Skip to main content

Open Access Epidemiology and Characterization of Seizures in a Pedigreed Baboon Colony

Download Article:
(PDF 94.169921875 kb)
This study evaluated the incidence, prevalence, and clinical features of seizures in a pedigreed captive colony of baboons. The association of seizures with subspecies, age, sex, and various clinical features was assessed. Records for 1527 captive, pedigreed baboons were reviewed, and 3389 events were identified in 1098 baboons. Of these events, 1537 (45%) represented witnessed seizures, whereas the remaining 1852 presented with craniofacial trauma or episodic changes in behavior that were suggestive, but not diagnostic, of seizure activity. Seizures were generalized myoclonic or tonic–clonic, with two thirds of the events witnessed in the morning. Seizure onset occurred in adolescence (age, 5 y), with an average of 3 seizures in a lifetime. The incidence and prevalence of seizures were 2.5% and 26%, respectively, whereas the prevalence of recurrent seizures (that is, epilepsy) was 15%. Seizures were more prevalent in male baboons, which tended to present with earlier onset and more seizures over a lifetime than did female baboons. Seizures were equally distributed between the subspecies; age of onset and seizure recurrences did not differ significantly between subspecies. Clinical features including age of onset, characteristics, and diurnal presentation of seizures in baboons suggested similarities to juvenile myoclonic epilepsy in humans. Facial trauma may be useful marker for epilepsy in baboons, but its specificity should be characterized.
No References for this article.
No Supplementary Data.
No Data/Media
No Metrics

Document Type: Case Report

Affiliations: 1: Department of Neurology and South Texas Comprehensive Epilepsy Center, San Antonio, Texas, USA. [email protected] 2: Department of Neurology and South Texas Comprehensive Epilepsy Center, San Antonio, Texas, USA 3: Laboratory Animal Research, University of Texas Health Science Center at San Antonio, Texas, USA 4: Southwest National Primate Research Center, Texas Biomedical Research Institute, San Antonio, Texas, USA; Department of Genetics, Texas Biomedical Research Institute, San Antonio, Texas, USA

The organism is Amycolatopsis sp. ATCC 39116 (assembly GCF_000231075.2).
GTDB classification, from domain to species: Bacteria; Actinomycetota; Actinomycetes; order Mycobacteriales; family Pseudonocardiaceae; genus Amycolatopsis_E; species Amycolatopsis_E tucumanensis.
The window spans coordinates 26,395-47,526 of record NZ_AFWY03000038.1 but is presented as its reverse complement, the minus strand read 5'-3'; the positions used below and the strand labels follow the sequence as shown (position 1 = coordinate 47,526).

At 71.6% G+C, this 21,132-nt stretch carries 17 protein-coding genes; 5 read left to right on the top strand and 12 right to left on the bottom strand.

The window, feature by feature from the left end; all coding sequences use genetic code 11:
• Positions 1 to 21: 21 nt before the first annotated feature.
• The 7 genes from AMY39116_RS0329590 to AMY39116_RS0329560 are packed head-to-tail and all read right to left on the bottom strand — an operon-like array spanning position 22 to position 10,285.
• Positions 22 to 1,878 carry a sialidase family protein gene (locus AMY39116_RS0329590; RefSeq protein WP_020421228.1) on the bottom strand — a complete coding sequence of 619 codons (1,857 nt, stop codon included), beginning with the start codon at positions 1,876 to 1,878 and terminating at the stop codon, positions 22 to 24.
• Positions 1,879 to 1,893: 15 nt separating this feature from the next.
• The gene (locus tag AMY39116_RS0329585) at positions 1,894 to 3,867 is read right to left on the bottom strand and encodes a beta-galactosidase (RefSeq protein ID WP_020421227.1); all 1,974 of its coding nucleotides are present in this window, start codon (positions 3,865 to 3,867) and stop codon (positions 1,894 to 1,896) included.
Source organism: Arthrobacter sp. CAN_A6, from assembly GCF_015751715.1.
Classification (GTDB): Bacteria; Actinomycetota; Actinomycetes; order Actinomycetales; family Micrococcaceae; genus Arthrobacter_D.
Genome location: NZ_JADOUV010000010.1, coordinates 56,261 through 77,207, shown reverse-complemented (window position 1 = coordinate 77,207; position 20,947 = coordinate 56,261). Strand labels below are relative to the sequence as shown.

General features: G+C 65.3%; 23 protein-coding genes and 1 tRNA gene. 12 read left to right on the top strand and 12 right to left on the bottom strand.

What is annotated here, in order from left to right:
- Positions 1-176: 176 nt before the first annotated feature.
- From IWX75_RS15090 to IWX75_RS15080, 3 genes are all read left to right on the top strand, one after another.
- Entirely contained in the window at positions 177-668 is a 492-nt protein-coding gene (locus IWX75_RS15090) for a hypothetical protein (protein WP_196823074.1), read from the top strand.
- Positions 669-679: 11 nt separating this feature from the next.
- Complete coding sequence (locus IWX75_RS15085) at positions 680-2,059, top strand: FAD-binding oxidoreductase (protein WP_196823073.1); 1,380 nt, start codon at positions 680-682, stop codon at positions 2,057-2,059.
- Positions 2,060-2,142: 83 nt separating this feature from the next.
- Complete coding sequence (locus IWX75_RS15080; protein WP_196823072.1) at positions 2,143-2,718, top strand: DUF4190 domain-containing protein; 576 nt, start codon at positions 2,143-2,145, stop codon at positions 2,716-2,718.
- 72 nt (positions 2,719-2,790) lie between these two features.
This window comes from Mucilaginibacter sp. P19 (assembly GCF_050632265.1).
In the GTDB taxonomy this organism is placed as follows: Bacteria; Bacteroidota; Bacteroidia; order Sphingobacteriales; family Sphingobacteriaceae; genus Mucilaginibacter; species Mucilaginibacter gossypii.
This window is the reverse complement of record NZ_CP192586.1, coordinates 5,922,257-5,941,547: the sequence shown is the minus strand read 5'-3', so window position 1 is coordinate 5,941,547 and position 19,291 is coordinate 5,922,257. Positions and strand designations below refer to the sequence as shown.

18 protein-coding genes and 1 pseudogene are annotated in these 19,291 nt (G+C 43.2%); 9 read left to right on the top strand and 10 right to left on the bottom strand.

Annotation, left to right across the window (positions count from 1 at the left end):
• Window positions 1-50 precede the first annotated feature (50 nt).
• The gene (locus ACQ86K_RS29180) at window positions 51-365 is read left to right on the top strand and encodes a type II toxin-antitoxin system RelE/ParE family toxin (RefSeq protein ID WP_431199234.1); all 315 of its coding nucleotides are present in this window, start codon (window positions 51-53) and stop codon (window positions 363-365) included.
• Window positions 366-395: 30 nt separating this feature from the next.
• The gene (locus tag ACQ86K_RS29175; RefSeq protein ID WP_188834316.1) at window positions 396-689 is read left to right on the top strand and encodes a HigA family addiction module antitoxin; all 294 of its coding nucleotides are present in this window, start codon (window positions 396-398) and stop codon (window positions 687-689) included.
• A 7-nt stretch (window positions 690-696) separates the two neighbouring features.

Publication date: 2012-12-01

More about this publication?
  • Comparative Medicine (CM), an international journal of comparative and experimental medicine, is the leading English-language publication in the field and is ranked by the Science Citation Index in the upper third of all scientific journals. The mission of CM is to disseminate high-quality, peer-reviewed information that expands biomedical knowledge and promotes human and animal health through the study of laboratory animal disease, animal models of disease, and basic biologic mechanisms related to disease in people and animals.

    Attention Members: To access the full text of the articles, be sure you are logged in to the AALAS website.

    Attention: please note, due to a temporary technical problem, reference linking within the content is not available at this time

  • Editorial Board
  • Information for Authors
  • Submit a Paper
  • Subscribe to this Title
  • Membership Information
  • Information for Advertisers
  • For issues prior to 1998
  • Institutional Subscription Activation
  • Ingenta Connect is not responsible for the content or availability of external websites
  • Access Key
  • Free content
  • Partial Free content
  • New content
  • Open access content
  • Partial Open access content
  • Subscribed content
  • Partial Subscribed content
  • Free trial content
Cookie Policy
Cookie Policy
Ingenta Connect website makes use of cookies so as to keep track of data that you have filled in. I am Happy with this Find out more